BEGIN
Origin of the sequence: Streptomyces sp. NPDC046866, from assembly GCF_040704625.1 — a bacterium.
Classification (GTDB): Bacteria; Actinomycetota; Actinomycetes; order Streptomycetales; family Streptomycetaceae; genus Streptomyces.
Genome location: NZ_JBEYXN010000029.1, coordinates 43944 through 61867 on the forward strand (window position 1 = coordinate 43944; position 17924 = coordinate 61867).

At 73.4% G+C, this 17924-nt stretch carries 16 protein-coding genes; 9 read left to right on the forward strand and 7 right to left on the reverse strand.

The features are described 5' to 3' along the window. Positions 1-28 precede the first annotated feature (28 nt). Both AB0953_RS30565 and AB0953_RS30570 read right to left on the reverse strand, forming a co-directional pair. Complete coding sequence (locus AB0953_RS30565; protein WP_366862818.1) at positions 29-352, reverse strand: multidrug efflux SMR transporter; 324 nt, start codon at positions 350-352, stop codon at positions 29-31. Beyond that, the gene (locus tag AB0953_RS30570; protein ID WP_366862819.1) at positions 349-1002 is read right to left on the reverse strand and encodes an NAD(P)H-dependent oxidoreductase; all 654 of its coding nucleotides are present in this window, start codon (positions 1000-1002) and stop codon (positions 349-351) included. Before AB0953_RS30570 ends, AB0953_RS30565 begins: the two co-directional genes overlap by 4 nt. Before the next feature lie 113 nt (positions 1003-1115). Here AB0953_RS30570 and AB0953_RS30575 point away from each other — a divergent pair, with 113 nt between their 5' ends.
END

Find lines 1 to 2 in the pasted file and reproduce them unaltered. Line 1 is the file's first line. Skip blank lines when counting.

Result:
Origin of the sequence: Streptomyces sp. NPDC046866, from assembly GCF_040704625.1 — a bacterium.
Classification (GTDB): Bacteria; Actinomycetota; Actinomycetes; order Streptomycetales; family Streptomycetaceae; genus Streptomyces.